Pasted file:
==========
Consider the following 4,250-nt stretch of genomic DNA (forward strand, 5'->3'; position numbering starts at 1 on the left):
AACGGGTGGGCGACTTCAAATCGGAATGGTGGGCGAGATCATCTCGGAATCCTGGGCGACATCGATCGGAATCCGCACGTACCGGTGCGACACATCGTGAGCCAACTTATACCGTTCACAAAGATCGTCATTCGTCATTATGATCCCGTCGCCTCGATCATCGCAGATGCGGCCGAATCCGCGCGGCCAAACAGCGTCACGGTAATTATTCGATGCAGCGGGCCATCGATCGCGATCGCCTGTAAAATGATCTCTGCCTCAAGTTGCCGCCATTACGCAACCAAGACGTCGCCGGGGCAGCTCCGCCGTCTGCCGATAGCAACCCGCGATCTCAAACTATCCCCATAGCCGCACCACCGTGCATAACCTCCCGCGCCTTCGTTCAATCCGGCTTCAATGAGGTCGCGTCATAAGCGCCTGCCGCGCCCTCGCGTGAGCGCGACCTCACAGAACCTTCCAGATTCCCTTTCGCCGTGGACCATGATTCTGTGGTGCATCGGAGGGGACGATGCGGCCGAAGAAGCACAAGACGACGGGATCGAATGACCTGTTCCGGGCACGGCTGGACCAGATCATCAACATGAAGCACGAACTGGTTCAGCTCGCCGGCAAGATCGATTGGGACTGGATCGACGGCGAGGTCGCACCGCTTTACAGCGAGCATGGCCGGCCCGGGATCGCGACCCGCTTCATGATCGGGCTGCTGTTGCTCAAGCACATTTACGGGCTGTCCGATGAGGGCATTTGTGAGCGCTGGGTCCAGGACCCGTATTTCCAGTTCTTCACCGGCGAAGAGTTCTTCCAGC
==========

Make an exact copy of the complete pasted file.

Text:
Consider the following 4,250-nt stretch of genomic DNA (forward strand, 5'->3'; position numbering starts at 1 on the left):
AACGGGTGGGCGACTTCAAATCGGAATGGTGGGCGAGATCATCTCGGAATCCTGGGCGACATCGATCGGAATCCGCACGTACCGGTGCGACACATCGTGAGCCAACTTATACCGTTCACAAAGATCGTCATTCGTCATTATGATCCCGTCGCCTCGATCATCGCAGATGCGGCCGAATCCGCGCGGCCAAACAGCGTCACGGTAATTATTCGATGCAGCGGGCCATCGATCGCGATCGCCTGTAAAATGATCTCTGCCTCAAGTTGCCGCCATTACGCAACCAAGACGTCGCCGGGGCAGCTCCGCCGTCTGCCGATAGCAACCCGCGATCTCAAACTATCCCCATAGCCGCACCACCGTGCATAACCTCCCGCGCCTTCGTTCAATCCGGCTTCAATGAGGTCGCGTCATAAGCGCCTGCCGCGCCCTCGCGTGAGCGCGACCTCACAGAACCTTCCAGATTCCCTTTCGCCGTGGACCATGATTCTGTGGTGCATCGGAGGGGACGATGCGGCCGAAGAAGCACAAGACGACGGGATCGAATGACCTGTTCCGGGCACGGCTGGACCAGATCATCAACATGAAGCACGAACTGGTTCAGCTCGCCGGCAAGATCGATTGGGACTGGATCGACGGCGAGGTCGCACCGCTTTACAGCGAGCATGGCCGGCCCGGGATCGCGACCCGCTTCATGATCGGGCTGCTGTTGCTCAAGCACATTTACGGGCTGTCCGATGAGGGCATTTGTGAGCGCTGGGTCCAGGACCCGTATTTCCAGTTCTTCACCGGCGAAGAGTTCTTCCAGC